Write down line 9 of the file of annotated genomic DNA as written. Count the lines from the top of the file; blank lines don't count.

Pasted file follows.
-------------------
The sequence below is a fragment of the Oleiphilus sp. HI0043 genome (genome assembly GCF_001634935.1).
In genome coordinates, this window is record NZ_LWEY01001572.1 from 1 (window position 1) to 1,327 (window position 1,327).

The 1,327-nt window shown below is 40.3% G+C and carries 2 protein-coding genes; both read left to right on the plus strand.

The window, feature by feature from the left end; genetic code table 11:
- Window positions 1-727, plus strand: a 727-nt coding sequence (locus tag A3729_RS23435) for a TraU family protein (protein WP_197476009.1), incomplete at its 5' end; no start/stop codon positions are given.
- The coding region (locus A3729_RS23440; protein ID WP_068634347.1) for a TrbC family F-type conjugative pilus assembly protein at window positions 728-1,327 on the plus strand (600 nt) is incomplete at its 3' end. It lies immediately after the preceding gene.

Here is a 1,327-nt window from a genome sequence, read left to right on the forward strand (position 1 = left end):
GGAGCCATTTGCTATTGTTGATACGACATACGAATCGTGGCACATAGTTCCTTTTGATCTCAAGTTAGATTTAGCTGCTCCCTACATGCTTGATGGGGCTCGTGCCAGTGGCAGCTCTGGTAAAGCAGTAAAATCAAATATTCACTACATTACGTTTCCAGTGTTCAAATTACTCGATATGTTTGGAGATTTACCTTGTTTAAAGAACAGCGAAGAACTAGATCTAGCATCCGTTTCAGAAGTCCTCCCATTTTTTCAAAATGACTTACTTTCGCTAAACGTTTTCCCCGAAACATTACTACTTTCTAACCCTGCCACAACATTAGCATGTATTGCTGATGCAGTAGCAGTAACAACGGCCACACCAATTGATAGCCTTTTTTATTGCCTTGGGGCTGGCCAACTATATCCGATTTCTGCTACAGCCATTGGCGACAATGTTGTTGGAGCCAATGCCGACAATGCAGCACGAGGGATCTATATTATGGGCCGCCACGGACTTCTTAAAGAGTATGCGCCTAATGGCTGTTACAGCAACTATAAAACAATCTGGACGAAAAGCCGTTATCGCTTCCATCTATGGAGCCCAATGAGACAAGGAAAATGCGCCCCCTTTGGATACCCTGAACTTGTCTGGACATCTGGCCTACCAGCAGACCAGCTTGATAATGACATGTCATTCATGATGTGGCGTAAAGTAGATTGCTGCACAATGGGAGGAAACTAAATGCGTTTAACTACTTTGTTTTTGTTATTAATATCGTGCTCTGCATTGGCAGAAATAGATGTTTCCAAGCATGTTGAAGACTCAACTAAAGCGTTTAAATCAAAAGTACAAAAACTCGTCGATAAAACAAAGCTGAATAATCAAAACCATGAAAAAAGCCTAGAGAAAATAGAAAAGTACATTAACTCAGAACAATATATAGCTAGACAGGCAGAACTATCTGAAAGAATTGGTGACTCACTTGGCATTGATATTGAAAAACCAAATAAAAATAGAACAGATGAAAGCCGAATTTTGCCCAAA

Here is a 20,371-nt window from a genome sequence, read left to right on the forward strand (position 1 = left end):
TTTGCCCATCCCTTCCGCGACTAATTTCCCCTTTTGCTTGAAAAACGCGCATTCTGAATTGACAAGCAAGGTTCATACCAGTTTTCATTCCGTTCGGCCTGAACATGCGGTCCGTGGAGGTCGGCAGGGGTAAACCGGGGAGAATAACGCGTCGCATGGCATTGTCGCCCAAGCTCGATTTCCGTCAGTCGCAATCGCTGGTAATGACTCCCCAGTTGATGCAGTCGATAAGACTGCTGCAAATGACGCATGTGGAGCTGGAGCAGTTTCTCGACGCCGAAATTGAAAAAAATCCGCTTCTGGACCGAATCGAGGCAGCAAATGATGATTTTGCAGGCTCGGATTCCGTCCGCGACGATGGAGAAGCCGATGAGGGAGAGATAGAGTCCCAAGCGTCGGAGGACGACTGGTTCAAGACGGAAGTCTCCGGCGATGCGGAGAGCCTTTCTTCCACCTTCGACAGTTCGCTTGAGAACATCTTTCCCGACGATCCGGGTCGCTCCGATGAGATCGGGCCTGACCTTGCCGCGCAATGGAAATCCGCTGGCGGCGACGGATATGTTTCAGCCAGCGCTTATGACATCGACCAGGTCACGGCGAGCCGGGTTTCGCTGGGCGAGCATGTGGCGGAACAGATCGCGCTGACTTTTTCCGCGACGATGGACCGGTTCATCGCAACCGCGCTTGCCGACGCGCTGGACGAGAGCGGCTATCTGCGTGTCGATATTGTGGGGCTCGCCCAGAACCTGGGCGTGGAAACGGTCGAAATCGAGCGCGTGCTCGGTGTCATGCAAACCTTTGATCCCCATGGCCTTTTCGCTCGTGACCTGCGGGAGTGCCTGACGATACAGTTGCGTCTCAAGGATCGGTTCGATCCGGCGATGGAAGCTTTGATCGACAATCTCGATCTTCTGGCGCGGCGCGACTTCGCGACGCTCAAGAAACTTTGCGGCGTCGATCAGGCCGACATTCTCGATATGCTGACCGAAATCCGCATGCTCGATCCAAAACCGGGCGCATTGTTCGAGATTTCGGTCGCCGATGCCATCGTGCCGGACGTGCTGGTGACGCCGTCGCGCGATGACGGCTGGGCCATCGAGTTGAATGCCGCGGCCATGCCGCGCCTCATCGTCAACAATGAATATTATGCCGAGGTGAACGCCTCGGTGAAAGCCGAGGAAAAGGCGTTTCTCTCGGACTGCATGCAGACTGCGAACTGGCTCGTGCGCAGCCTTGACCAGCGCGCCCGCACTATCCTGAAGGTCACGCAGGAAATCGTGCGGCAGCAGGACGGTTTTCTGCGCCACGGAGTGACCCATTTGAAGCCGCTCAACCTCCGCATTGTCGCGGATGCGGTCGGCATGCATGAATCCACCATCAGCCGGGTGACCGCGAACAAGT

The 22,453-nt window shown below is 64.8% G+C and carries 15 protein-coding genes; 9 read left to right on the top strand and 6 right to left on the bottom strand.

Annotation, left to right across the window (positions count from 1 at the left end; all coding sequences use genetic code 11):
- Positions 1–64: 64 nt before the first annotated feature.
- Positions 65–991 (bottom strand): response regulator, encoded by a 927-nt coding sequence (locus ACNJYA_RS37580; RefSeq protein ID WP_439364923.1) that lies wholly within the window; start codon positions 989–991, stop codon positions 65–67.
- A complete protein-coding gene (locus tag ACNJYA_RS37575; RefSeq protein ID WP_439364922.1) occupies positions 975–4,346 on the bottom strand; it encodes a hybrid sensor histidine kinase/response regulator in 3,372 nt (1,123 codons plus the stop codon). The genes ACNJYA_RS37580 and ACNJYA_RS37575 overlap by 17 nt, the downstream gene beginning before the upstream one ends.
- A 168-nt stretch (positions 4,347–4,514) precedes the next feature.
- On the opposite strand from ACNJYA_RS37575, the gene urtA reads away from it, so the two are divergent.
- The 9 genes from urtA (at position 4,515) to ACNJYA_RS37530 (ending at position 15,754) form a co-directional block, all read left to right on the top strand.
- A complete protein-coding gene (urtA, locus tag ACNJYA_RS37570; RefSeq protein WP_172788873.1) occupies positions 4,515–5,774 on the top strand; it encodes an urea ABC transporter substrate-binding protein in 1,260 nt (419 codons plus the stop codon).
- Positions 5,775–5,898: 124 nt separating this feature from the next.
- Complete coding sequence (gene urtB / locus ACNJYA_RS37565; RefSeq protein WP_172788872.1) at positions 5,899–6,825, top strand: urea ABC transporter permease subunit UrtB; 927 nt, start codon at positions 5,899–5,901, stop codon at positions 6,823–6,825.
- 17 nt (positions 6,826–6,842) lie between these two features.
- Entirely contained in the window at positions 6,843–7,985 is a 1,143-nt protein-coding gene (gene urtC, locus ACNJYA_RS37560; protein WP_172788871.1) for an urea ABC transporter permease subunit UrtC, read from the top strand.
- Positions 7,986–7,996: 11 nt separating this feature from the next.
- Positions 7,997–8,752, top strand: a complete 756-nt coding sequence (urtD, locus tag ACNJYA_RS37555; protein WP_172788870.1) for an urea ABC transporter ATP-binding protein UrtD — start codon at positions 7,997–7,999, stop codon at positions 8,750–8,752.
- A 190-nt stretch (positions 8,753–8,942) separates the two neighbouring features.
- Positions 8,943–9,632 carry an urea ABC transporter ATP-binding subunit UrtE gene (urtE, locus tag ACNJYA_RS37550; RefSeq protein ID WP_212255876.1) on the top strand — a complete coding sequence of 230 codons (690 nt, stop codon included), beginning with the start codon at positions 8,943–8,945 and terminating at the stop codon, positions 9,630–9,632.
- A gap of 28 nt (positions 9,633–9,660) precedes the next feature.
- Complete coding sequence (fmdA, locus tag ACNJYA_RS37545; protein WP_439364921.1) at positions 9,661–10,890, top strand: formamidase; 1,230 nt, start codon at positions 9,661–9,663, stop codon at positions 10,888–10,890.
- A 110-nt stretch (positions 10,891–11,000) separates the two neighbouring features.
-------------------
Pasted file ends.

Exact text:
Here is a 20,371-nt window from a genome sequence, read left to right on the forward strand (position 1 = left end):